Skip to main content

Features

Oil from Shale

U. S. formations of the rock contain far more fuel and chemicals than our entire known reserve of petroleum. Some recent studies show that one such formation could be economically mined now

By H. M. Thorne

Flight at the Borders of Space

As aircraft and missiles attain higher and higher altitudes the question arises: Where, for practical purposes, does the atmosphere of the Earth end and interplanetary space begin?

By Heinz Haber

Radiocarbon Dating

The exciting new method of measuring the age of organic materials is not entirely without difficulties, but the process of investigating them is enriching the whole study of human and geological history

By Edward S. Deevey Jr.

The Universe from Palomar

For more than two years the dome of the 200-inch telescope has been open every clear night. An account of how the astronomers on the mountain have used the instrument in their explorations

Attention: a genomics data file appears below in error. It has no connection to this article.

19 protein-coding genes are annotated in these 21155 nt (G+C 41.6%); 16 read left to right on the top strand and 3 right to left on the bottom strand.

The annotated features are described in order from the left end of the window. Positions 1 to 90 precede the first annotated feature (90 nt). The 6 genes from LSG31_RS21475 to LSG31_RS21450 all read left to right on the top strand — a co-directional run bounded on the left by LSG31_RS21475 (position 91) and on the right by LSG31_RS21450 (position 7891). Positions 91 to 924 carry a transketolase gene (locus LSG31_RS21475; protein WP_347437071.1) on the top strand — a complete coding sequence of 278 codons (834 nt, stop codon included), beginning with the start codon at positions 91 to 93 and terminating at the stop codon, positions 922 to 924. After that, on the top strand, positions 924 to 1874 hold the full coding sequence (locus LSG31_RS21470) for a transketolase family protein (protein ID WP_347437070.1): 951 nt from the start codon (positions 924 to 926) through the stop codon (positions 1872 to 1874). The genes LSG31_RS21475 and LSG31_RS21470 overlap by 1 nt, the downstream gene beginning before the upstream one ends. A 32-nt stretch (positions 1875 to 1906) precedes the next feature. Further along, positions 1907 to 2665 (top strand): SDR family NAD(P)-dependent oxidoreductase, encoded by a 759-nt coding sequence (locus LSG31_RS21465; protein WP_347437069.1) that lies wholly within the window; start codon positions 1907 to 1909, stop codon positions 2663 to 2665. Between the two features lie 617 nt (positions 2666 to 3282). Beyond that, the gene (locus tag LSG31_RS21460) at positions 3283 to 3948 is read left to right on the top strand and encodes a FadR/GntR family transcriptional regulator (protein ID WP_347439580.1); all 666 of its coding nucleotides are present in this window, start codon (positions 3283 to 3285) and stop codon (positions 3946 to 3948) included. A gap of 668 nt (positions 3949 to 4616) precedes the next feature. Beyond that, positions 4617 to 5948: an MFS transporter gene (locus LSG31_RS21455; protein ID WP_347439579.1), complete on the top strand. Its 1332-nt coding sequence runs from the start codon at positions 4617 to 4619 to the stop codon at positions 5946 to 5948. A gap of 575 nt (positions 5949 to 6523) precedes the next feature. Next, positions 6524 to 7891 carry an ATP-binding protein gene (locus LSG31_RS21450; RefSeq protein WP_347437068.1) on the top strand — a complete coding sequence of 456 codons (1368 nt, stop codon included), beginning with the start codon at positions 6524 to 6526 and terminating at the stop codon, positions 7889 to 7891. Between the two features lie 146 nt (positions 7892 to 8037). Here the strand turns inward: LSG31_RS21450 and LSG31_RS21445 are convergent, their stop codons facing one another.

By George W. Gray

Frostbite

Some recent studies show that the scourge of winter soldiers and high-altitude fliers may best be treated by rapid thawing, and that some time-honored "remedies" may actually be harmful

By Emlen T. Littell

Soap Micrographs

Structure of cleansing substances is revealed by electron microscope

Mongolism

Although it is unlikely that this unhappy condition can ever be cured, some new experiments with animals suggest that it and many other congenital defects may someday be prevented

By Theodore H. Ingalls

Man's Genetic Future

Is the hereditary endowment of the human species improving or deteriorating? As our knowledge and control of the situation increase, we will face unprecedented and momentous decisions

By Curt Stern

Departments

  • 50 and 100 Years Ago: February 1952

  • Science and the Citizen: February 1952

  • Letters

    Letters to the Editors, February 1952

  • Recommended

    Books

  • Amateur Scientist

    The Amateur Astronomer

  • Departments

    Bibliography

Purchase To Read More

Already purchased this issue? Sign In to Access
Select Format
February 1952

See the World from a Different Perspective

Subscribe to Scientific American MIND